News / The Network Imprimer
The Network - 07/11/2016
Europa Cinemas Awards 2016 - Best Entrepreneur - Cinema Ideal, Lisbon, Portugal
Cinema Ideal is located in the centre of Lisbon, in the Chiado area next to Bairro Alto and Bica, two of the city's oldest and most popular districts which have been the hub of the city's night life for the last 20 years. It has 192 seats with a balcony and stalls (balcão e plateia). The cinema has been in existence since 1904 and was last renovated in 1954. It always operated as a local film theatre that showed reruns of popular films (popular in terms of price, attendance and programming) but in 2001 it became a porn cinema.
We renovated it completely and reopened it two years ago and since then, the building has already won two prestigious awards for its architecture. The quality of its décor and equipment has been particularly praised.
We carried out this project at a time when Portugal was facing a political and economic crisis that represented a social and cultural tragedy. In 2012 there was actually no public support for film theatres.
The difficulties facing independent cinemas in Portugal are obvious and it is easy to grasp the extent of the catastrophe when you consider that only six Portuguese cinemas are members of the Europa Cinemas network, and that four of these are situated in Lisbon...
But when the opportunity arose (the idea had been lingering for three years), we did not hesitate to take on the considerable economic and financial challenge. Along with an architect friend whose ‘qualifications’ include an intense love of cinema, we worked in an atmosphere of pride and encouragement from many Portuguese cinema professionals.
Two years later, we realised that we were working against the tide: nowadays, there are countless new incentives drawing audiences away from film theatres and encouraging them to stay at home. We understood that we risked being the last human beings to share the unique experience of the film theatre where we could see films in the company of others who, during the screening, form a community of people from another country: the land of cinema.
We strive for a multiple approach: different audiences, different times of the day, different times of the year. Even with a single screen we always have at least two (and sometimes four) films being screened at the same time, in an endeavour to be a local film theatre and, simultaneously, to appeal to both older and younger people, to film lovers, and to people who simply want to see a film without having to go to a shopping centre.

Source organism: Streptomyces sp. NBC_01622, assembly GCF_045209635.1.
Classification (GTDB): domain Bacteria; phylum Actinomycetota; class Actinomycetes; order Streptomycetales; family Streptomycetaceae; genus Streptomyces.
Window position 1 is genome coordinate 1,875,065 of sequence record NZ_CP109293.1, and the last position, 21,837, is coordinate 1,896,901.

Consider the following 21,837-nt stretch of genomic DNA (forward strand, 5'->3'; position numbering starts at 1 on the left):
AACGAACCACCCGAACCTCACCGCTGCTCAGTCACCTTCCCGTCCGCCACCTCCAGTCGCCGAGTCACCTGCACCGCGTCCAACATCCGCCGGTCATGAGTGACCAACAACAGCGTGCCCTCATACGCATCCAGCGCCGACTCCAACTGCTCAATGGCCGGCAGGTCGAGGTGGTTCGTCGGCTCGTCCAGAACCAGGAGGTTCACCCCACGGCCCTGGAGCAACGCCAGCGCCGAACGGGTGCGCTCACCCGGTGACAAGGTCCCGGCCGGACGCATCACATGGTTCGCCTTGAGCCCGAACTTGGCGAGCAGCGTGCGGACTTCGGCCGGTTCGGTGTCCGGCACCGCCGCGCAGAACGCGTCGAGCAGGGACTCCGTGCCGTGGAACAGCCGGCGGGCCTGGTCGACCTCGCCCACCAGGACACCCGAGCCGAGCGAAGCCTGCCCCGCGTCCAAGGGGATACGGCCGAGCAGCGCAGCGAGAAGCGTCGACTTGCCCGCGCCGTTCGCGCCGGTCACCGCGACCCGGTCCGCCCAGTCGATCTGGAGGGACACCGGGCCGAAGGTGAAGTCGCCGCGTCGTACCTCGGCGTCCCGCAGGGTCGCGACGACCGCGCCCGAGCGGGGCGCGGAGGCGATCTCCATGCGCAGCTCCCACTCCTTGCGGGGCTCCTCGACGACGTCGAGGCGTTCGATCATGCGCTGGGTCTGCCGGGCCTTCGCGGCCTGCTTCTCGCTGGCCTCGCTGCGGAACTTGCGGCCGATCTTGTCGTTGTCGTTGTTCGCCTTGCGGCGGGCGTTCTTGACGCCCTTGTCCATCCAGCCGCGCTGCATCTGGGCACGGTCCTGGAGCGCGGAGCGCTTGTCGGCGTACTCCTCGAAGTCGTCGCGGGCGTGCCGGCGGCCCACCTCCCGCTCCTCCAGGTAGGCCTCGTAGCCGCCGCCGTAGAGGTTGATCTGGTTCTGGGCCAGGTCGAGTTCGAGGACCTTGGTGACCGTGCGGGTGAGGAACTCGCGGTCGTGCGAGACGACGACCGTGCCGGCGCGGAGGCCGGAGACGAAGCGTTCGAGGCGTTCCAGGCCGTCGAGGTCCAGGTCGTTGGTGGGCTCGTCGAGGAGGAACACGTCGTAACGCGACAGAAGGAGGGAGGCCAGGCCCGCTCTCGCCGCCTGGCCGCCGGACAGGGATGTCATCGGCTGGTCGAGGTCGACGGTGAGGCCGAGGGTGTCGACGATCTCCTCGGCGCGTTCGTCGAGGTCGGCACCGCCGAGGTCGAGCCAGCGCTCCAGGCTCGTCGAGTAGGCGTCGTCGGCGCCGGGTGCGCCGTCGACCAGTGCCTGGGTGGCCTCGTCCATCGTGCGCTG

It is true that, without film theatres, particularly one such as ours, most of the films we love and to which we are committed (in our other role as distributors, and as admirers of films created by others) could not exist. Today the job of a film theatre, to ensure that it achieves real results, is by nature multi-disciplinary, from production to distribution and screening, and anybody wishing to survive in the jungle of the new media has to know a little about everything.
This also means that the most important thing for anybody involved in a film theatre and who knows something about the world of production and distribution is the need to confront reality on a daily basis, to learn, challenge oneself constantly, seven days a week, twelve hours a day, and sense the reaction of the people for whom we work (both filmgoers and cinema professionals).
These last two years have taught us many things and we have used our new knowledge to put pressure on local and national government with regard to the need for three, four, five or more “Cinema Ideal” film theatres to be created, not just in Lisbon but in the whole of Portugal. The cultural and political authorities, however, are having trouble understanding…
What I think we found most important, and most touching, was when people attending one of our screenings for the first time were really surprised when they went into the cinema and realised they were going to be watching a film in a brand new theatre that was totally different to all those identical film theatres in shopping centres (which represent 99% of film theatres in Portugal). And that, when they left, they congratulated us and left with a certain sense of being part of the Ideal. This happens all the time when we host festival screenings (there are about ten in Lisbon) and a filmmaker visits our film theatre with no particular expectations and ends up complimenting us when he realises that his film is being screened under these very good conditions: "You have a great film theatre here, you know..."
Of course, the future is uncertain but we've been hearing about the end of cinema (and in particular the end of the film theatre) for decades now. We shall live long enough to prove that we are immortal and that people will continue to want to see images and listen to sounds together, in the dark...
Pedro Borges, Director